Sirius Minerals and the imminent global shortage of potash

One of the usual claims from the wilder shores of the environmental movement is that the world is about to run out of potash. This would be a problem, if true, because that’s the way that we get water soluble potassium into the soil so that we can grow plants to feed us all. The alternative is to try organic farming, using manure, and also ploughing up all the land we currently leave nature to thrive in.

As we’ve discussed before the claim is nonsense in itself. Because the measurements are being used are those of “mineral reserves”, the definition of which is “here’s what we prepared earlier for us to use in the near future”. What mineral reserves aren’t is “here’s all that we can use”. The most obvious point about this being that our using up, in the near future, what we’ve prepared for us to use in the near future is not a great surprise nor even problem. We can just go and prepare some more for us to use in the next near future.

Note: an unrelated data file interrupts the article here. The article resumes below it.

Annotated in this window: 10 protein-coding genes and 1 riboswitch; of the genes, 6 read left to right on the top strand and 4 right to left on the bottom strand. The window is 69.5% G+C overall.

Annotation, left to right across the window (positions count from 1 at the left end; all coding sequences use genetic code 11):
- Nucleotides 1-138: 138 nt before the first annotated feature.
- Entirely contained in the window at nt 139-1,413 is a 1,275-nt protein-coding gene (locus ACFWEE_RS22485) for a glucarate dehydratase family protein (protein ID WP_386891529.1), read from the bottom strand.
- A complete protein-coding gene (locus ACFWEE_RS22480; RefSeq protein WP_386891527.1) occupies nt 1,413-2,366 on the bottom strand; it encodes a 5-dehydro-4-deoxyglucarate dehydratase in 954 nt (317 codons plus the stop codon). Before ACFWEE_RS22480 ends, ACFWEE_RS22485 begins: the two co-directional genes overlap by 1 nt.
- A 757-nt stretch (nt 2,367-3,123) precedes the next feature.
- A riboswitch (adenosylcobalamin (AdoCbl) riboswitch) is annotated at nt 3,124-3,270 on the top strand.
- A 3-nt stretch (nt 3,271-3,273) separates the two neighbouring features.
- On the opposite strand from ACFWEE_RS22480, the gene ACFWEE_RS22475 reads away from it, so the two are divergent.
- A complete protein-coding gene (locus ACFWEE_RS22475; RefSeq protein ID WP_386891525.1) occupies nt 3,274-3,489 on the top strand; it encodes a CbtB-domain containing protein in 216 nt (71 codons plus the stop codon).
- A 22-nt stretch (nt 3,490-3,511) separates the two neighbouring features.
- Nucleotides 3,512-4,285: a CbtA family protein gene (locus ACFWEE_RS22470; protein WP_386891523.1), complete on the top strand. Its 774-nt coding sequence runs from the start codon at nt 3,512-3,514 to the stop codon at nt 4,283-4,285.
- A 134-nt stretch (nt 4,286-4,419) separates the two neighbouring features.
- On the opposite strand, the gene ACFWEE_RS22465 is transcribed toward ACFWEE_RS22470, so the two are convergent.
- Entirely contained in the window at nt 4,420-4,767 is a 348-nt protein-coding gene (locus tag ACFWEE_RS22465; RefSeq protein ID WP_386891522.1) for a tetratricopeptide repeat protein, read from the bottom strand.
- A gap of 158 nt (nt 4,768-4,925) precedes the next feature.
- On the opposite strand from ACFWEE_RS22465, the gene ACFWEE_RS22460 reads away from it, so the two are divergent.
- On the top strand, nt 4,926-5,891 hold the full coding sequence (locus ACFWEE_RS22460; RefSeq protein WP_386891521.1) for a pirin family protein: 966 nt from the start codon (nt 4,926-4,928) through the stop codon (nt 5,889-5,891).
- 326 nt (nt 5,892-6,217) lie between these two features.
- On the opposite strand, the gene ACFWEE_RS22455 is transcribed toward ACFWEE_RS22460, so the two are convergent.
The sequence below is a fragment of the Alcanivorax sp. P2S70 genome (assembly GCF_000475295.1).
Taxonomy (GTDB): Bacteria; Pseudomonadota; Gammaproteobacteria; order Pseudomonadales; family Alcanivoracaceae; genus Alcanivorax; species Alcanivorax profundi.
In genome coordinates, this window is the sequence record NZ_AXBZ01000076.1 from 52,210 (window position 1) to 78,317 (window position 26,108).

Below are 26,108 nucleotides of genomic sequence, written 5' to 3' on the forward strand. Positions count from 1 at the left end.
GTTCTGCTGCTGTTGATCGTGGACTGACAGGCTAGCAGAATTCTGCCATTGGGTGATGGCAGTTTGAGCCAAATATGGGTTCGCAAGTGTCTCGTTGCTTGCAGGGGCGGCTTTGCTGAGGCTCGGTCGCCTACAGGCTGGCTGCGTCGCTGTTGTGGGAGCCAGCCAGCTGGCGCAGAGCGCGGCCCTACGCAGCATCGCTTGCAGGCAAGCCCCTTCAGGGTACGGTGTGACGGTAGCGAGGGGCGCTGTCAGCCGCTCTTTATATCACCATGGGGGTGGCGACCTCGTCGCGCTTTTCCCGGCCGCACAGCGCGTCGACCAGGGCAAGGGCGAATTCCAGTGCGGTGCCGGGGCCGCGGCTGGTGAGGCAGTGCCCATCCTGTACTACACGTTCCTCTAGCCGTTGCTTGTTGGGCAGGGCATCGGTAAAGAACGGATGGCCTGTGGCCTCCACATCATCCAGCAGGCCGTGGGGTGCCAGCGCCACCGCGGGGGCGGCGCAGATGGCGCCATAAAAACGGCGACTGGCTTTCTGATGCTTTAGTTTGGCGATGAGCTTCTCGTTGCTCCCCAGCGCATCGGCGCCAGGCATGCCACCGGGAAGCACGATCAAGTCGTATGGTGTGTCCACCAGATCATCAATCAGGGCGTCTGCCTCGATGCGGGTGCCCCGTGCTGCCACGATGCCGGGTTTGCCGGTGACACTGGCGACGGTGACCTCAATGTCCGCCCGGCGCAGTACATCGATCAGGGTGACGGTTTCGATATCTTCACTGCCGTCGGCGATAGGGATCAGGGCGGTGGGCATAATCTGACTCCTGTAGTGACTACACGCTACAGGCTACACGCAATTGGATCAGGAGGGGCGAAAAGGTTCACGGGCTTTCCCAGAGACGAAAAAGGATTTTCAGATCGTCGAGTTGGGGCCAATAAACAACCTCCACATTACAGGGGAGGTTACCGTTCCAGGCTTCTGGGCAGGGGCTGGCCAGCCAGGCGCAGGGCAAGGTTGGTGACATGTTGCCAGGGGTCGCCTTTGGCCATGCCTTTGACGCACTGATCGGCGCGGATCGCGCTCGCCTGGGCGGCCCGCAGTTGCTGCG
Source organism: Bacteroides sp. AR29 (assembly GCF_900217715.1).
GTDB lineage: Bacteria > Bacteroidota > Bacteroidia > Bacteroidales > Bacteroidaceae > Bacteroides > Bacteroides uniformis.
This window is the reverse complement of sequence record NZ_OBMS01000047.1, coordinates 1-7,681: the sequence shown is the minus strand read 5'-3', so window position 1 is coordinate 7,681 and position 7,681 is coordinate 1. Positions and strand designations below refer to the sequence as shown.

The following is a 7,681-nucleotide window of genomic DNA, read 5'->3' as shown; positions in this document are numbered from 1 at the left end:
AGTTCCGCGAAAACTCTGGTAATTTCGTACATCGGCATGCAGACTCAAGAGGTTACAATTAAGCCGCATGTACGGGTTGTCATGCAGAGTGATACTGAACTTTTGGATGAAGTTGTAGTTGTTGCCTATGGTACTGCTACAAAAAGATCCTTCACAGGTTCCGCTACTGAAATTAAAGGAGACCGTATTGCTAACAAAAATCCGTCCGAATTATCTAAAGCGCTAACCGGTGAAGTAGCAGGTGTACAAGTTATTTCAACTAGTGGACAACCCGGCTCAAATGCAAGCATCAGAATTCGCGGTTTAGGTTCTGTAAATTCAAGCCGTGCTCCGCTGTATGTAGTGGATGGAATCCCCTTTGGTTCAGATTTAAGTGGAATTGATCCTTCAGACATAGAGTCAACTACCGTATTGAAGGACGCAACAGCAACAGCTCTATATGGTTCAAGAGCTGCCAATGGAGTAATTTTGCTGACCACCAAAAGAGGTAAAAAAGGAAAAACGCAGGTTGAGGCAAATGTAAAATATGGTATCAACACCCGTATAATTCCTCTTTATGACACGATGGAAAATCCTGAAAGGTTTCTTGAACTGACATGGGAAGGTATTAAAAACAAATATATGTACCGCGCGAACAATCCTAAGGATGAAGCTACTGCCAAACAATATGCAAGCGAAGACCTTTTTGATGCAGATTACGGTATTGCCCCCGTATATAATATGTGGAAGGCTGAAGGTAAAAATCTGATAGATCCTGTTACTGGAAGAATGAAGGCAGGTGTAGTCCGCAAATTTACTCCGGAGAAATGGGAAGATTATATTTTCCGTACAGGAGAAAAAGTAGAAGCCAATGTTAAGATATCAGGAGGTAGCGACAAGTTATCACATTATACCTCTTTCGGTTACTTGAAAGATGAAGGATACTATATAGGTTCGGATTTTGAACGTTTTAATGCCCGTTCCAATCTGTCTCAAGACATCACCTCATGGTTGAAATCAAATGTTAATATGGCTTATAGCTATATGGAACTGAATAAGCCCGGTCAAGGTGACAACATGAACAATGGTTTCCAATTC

Which is, in fact, largely what the mining industry does. The digging the stuff out of the ground isn’t the point of it at all. The identifying and preparing the next bolus we’re to dig up is.

Which brings is to Sirius Minerals. This is an attempt to dig up the world’s largest deposit - identified and tested so far of course - of polyhalite. A source of that potassium to be used as with potash.

Thousands of retail investors risk losing their money in Sirius Minerals after it admitted its plan to build a fertiliser mine in Yorkshire was on the brink of collapse and the Government appeared to rule out a rescue.

The FTSE 250 company warned that it had been unable to sell a $500m (£400m) junk bond it needed to unlock $2.5bn in debt financing from JPMorgan, throwing the future of its ambitious scheme to mine under the North York Moors into doubt.

That it’s not possible - so far - to finance such a mine shows that there’s no imminent shortage of what the mine would produce, doesn’t it? Or at least that one of the two beliefs has to be wrong. It cannot be true both that we face an imminent shortage which will end our way of life and also that it’s not possible to finance a method of ending the shortage.

Given that around here we do actually know something about mining it’s the imminent shortage bit that is wrong.